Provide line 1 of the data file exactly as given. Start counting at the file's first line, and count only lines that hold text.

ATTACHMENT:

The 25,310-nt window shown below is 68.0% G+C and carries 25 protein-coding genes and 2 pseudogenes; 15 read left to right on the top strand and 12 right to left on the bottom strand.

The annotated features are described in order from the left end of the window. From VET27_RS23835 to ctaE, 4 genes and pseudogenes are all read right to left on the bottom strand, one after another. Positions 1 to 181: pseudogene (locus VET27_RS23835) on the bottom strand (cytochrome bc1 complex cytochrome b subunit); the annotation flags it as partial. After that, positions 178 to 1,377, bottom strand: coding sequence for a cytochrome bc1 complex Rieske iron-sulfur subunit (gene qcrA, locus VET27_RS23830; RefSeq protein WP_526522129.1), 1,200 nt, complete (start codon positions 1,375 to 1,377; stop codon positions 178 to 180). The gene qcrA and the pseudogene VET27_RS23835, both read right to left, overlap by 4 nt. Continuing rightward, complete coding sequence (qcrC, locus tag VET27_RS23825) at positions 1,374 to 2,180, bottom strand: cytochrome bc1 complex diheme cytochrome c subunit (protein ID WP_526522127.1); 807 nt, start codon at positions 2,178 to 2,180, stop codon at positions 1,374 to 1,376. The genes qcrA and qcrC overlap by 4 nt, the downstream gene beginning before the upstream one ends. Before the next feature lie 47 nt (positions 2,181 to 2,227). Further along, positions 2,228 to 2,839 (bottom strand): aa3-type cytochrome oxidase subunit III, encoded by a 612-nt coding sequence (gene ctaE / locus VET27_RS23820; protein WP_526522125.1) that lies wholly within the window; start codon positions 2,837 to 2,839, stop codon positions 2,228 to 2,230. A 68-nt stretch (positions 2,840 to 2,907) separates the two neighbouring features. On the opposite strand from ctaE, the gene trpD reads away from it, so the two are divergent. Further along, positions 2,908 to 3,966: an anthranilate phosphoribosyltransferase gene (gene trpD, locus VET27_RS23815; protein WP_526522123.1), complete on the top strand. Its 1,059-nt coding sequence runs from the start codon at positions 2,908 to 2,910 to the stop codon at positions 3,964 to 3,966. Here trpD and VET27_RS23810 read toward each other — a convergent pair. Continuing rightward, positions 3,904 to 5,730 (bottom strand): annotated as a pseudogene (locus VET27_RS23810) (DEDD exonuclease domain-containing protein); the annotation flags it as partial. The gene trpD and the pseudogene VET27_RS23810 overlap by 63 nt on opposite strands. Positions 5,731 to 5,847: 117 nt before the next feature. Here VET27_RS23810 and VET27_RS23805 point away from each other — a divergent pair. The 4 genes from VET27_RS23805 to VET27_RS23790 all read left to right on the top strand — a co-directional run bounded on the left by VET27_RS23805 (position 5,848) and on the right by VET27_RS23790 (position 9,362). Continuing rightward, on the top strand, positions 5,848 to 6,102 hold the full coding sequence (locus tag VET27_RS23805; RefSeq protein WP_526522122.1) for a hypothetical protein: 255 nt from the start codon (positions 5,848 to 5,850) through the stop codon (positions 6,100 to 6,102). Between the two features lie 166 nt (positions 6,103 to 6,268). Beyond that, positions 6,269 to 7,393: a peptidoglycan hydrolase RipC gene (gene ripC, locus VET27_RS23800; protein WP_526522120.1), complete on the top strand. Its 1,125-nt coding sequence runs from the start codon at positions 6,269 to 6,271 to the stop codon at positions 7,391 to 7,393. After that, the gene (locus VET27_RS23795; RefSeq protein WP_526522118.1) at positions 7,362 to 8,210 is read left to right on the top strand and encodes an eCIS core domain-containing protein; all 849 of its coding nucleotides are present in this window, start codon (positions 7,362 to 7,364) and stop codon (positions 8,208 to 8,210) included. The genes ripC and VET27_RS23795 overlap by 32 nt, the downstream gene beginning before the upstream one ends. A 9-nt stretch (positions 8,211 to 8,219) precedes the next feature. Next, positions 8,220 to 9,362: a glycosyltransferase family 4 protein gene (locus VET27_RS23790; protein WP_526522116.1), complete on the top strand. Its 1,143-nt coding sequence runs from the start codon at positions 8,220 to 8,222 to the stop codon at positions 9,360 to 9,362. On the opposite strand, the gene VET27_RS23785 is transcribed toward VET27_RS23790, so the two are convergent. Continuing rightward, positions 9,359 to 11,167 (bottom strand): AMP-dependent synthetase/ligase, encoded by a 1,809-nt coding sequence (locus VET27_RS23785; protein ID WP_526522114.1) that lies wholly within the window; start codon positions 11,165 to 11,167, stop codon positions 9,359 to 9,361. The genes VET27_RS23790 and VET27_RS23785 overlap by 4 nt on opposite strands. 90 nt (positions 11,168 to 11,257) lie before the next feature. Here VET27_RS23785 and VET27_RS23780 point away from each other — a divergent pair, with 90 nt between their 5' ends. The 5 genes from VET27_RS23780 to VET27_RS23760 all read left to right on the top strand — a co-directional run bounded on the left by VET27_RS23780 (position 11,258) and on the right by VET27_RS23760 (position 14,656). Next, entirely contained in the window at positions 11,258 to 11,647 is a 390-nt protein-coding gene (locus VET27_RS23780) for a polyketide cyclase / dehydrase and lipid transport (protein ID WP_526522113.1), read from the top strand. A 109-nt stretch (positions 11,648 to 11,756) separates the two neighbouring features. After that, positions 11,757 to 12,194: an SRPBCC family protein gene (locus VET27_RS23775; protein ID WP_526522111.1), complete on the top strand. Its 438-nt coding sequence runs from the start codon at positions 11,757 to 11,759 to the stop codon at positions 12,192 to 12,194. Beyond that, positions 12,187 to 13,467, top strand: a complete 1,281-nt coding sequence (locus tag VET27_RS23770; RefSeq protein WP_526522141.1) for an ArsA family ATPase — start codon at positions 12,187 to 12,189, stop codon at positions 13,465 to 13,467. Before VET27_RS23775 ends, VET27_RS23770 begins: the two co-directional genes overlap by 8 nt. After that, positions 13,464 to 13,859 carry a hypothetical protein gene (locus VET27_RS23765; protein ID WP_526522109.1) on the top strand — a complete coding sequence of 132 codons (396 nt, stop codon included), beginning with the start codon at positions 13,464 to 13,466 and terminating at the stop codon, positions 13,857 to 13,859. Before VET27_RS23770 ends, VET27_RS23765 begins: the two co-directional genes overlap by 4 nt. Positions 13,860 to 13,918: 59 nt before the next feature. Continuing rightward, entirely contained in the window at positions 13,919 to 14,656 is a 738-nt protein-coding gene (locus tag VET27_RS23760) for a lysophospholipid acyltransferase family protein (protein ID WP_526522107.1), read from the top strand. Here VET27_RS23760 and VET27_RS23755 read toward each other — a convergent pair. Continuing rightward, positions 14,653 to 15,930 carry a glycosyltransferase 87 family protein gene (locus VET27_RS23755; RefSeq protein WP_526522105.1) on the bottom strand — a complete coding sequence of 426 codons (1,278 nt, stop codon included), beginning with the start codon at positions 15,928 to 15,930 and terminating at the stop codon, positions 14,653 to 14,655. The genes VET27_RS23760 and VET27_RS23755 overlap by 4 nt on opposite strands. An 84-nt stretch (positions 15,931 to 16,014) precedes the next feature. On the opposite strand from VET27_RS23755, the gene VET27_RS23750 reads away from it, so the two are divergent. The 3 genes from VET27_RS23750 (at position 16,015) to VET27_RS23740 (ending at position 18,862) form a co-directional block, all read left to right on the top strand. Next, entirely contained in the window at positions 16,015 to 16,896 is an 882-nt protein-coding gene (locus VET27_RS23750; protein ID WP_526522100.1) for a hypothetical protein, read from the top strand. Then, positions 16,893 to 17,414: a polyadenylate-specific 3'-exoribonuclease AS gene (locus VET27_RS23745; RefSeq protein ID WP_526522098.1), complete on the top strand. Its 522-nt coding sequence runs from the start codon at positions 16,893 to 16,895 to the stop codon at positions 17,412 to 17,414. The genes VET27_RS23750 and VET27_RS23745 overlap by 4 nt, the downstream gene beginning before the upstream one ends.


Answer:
The 25,310-nt window shown below is 68.0% G+C and carries 25 protein-coding genes and 2 pseudogenes; 15 read left to right on the top strand and 12 right to left on the bottom strand.